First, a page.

"Ready for dinner"
Adam Hanft dissects and deconstructs political advertising at Spin Season, where this originally appeared
Those fingers in my hair
That sly come-hither stare
That strips my conscience bare
” by Cy Coleman and Caroline Leigh
Christine O’Donnell’s wiccan-denial is high populist eroticism. It’s imbricated with onion layers of Miltonian and Updikean sub-text. It’s subliminal and post-modern; it feels like it could be network promotion for a TV series about an innocent mom who, through an unusual series of events, is thrust into a sordid life of politics.
And it will go down in the annals of political advertising as one of the boldest, ballsiest examples of campaign theater in decades:
O’Donnell begins with three short but intensively crafted sentences that establish the narrative, and propel it forward:
“I’m not a witch.
I’m nothing you’ve heard.
The first sentence acknowledges the 800-pound broomstick in the room. She’s telling us not to the cozened by the alleged coven.
The second sentence takes it up higher. She asks us to ignore the firestorm, the archival Bill Maher videos, the attack ads. Take me as I am, she is saying, as I take you for who you are. It’s a savvy presentation of faux-nakedness, a high school girl telling a guy not to believe the rumors that she’s slutty.
The third sentence is the emotional jujitsu; O’Donnell’s flips the switch, turns the camera around, and goes for a daring leap of mutual self-identification. Politicians always say that they are like us. They almost never say that they are us. It’s an epiphany of normalization that makes us believe her even if we don’t want to.
Cause it’s witchcraft, wicked witchcraft
And although I know it’s strictly taboo
When you arouse the need in me
My heart says “Yes, indeed” in me
Proceed with what you’re leadin’ me to.
Having established the “I’m you” bond – a cosmic one-ness with her audience – O’Donnell then performs a fantastic rhetorical pivot. She says, simply:
“None of us are perfect.”
This is a central, errr, stake of the commercial. It’s a direct acknowledgment of the flawed nature of humanity — we are all sinners — we are all living with the consequences of, as Milton put it, “Man’s First Disobedience, and the Fruit Of that Forbidden Tree, whose mortal taste Brought Death into the World, and all our woe.”
I’m not being grandiose here. O’Donnell is sending out a Christian dog-whistle that calls upon a whole brain attic of memory and desire.
Then, having established the enduring power of Original Sin, she shifts to a statement of mutual dismay at the current state of affairs.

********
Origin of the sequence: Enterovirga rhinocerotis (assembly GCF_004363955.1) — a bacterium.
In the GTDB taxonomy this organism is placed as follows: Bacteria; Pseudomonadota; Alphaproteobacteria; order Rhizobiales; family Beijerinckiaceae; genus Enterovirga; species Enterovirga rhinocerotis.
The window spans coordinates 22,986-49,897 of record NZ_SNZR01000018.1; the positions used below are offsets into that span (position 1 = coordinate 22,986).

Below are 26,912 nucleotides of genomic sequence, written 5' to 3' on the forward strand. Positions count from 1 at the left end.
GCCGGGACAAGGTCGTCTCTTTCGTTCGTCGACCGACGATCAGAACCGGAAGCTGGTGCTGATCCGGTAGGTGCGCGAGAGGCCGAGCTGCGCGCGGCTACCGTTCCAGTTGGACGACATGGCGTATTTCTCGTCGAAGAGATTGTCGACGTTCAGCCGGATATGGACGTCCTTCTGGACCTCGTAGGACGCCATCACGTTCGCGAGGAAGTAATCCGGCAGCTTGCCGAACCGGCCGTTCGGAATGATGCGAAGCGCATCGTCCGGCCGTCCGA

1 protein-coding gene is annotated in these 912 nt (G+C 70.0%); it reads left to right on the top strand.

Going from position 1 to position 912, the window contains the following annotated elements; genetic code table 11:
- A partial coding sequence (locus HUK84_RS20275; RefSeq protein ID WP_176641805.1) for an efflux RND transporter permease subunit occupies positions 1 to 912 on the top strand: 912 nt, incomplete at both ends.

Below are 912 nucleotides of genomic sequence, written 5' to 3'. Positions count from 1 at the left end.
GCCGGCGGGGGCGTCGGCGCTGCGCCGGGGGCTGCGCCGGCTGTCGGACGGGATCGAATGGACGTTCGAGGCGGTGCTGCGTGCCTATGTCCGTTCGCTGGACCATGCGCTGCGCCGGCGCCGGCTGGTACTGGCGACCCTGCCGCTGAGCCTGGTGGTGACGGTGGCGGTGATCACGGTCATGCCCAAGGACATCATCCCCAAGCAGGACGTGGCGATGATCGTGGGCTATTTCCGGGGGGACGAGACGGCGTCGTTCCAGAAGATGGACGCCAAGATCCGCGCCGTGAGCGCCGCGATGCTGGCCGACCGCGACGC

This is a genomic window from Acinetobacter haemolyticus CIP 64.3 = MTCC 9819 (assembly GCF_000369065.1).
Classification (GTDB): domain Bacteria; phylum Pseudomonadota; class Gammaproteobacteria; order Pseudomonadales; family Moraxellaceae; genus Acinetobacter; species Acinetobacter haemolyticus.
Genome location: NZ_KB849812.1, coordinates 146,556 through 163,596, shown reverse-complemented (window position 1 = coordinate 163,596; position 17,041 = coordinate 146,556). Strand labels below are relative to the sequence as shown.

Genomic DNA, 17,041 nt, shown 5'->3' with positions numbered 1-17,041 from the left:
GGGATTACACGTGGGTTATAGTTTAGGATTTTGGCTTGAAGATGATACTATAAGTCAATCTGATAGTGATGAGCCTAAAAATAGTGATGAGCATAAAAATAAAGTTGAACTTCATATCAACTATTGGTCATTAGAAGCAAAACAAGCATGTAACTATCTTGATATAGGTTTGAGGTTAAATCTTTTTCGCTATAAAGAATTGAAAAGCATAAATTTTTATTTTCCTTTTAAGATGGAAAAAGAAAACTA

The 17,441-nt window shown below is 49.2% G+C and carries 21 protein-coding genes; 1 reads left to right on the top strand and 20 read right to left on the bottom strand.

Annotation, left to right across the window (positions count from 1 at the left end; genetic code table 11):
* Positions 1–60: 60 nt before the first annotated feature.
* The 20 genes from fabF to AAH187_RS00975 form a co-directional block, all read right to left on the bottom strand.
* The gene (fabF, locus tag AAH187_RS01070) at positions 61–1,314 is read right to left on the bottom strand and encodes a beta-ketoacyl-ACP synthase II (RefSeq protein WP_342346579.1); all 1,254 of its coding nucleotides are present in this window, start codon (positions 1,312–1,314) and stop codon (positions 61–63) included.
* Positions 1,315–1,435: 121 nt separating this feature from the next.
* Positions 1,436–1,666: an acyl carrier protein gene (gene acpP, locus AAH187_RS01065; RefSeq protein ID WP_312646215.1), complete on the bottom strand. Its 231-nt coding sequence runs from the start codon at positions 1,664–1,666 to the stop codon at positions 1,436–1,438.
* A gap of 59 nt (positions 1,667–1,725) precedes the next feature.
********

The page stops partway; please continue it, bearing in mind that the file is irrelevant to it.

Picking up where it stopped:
“None of us are perfect.
But none of us can be happy with what we see all around us.”
There is no logical connection between these sentences other than the repetition of “None of us.” But it doesn’t matter. She’s already confessed her flaws on the personal level – forced us to admit our own sins, a mutual confessional – and can now take us by the hand and move to the political.
She then ticks off a brief litany of what’s wrong with Washington — spending, trading favors, backroom deals.
This is packaged up with a delicacy that is unusual in political advertising, where production values are usually sacrificed in the interests of speed and immediacy. O’Donnell is lit beautifully; she is a latent but palpable object of desire. A lot of attention is paid to hair and make-up… Most candidates are shot under McDonald’s wattage. There are no Tea Party histrionics. O’Donnell is put forward with a non-threatening but unmistakable suburban sexuality; if she is a witch, she’s straight out of John Updike’s “The Witches of Eastwick.”*
Her delivery isn’t the rushed and passionate syntax of most political advertising. It’s calm, it’s studiously legato, it’s meant to command attention. And it’s sexy. Not a bold, stiletto-heel Sarah Palin sexy, but a soft, sweet, Elizabeth Montgomery as “Bewitched” sexuality.
It’s such an ancient pitch
But one I wouldn’t switch
’cause there’s no nicer witch than you.
The spot wraps up with a final statement of twinning:
“I’ll go to Washington and do what you’d do.
I’m Christine O’Donnell and I approved this message.”
You think the spot’s over. There’s a heartbeat of a pause. And then she closes with a final whisper of equality:
And those same two words appear on the screen. It’s damn beguiling.
The polls show O’Donnell is down around ten percent. But that was before she hired Fred Davis, the controversial consultant responsibile for the famous Carly Fiorina “demon sheep” web video. If anything can change the conversation and close the gap, it’s this bit of erotic manipulation.
And if all this witchcraft talk is leaving you jonesing for Frank singing the original song, here you go:
Adam Hanft writes and comments frequently on politics and culture for The Daily Beast, Fast Company, Huffington Post, CNN, Fox News, Politics Daily, the Barnes & Noble Review, and elsewhere. He is founder of Hanft Projects, a strategic and brand consultancy.More Adam Hanft.